ECE
Lec22FloatingPoint

# Lec22FloatingPoint - Lecture 22 Math Calculation Using...

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ECE 471 22-1 Outline Data representation Fixed Point Math Binary Factions Discussion and Summary Lecture 22: Math Calculation Using Fixed Point Processors

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ECE 471 22-2 Floating point Number Representation Data objects of type float and double are represented as described in the IEEE floating point standard. Four bytes for a float Mantissa 30 23 22 0 Sign 31 Exponent
ECE 471 22-3 Data Representation IEEE floating point standard Eight bytes for a double Mantissa 62 52 51 0 Sign 63 Exponent

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ECE 471 22-4 Fixed Point Math Fixed point math is best used when: Float is slow Float uses too much memory Integer resolution is not sufficient More accurate representation of some fractions ANSI C does not have built-in support for Fixed Point Math Can be implemented as library routines Macros
ECE 471 22-5 Fixed Point Math The decimal point does not “float” Fixed number of digits to the right of the decimal point Program code is responsible for managing the decimal digits Range of values are limited Faster Use integer instructions for perform the operations Uses less memory No floating point libraries needed.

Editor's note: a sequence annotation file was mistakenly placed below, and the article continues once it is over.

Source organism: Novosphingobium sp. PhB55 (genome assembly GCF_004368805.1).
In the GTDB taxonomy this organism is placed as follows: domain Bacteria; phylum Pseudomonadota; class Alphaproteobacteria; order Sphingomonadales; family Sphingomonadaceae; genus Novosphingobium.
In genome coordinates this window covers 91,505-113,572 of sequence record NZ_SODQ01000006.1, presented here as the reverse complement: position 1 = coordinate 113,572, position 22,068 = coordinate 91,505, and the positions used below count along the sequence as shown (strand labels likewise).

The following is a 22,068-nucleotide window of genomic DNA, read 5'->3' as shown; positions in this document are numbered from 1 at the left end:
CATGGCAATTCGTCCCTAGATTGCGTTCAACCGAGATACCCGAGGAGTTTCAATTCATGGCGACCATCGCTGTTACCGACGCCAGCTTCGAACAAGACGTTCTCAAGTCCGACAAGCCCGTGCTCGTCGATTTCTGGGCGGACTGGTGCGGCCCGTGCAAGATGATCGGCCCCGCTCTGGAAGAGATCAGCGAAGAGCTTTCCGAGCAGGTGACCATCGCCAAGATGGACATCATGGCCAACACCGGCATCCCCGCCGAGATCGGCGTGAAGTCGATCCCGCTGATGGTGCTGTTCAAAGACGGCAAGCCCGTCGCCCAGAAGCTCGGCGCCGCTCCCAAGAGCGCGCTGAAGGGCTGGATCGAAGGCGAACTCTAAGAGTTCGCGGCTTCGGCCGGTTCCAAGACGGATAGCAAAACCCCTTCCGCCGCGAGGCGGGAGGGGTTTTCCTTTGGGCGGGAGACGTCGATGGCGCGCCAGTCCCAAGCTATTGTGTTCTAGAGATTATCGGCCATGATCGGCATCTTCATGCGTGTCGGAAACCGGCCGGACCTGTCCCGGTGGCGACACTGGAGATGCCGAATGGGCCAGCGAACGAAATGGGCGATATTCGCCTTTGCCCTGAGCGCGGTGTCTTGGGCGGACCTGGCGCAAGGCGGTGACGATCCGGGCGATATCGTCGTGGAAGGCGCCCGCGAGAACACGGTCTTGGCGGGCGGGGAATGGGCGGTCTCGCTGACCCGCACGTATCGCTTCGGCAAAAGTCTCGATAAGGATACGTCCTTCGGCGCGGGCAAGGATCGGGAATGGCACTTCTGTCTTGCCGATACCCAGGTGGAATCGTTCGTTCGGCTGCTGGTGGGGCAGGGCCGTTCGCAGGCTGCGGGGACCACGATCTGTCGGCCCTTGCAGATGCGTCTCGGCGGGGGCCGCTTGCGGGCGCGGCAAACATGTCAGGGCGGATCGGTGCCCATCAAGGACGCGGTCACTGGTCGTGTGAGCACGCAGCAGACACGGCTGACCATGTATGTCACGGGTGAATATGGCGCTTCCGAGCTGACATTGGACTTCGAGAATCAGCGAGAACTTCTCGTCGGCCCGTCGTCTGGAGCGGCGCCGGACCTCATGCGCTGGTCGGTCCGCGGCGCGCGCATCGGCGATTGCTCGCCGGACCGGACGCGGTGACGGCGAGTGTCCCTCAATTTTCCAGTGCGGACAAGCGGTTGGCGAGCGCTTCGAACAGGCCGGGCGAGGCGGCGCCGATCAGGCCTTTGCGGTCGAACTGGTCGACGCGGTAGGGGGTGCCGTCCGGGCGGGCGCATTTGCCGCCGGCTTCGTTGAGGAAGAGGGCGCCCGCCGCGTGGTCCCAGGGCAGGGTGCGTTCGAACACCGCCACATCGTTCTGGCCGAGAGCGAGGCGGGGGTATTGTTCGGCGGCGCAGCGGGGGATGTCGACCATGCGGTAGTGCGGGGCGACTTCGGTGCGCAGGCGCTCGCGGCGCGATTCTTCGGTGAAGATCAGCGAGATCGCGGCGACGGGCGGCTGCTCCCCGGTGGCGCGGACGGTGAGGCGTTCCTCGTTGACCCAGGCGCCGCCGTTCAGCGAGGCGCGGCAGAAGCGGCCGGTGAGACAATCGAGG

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ECE 471 22-6 Fixed Point Math Fixed point math is common in applications that must process data in real-time DSP ICs generally provide integral support for fixed point math FFT Digital filtering Process control Speech synthesis Voice recognition
ECE 471 22-7 Simple Example Suppose you wanted to work with dollars and cents in your program I.e., store and manipulate a number like: \$1.20 1.2 cannot be represented exactly in binary Floating point is not necessary For money, we will always have no more that two decimal digits.

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ECE 471 22-8 Solution Represent all money as cents instead of dollars \$1.20 == 120 cents Use integer arithmetic Results are always accurate (assuming your not using division) The two decimal digits are implied.
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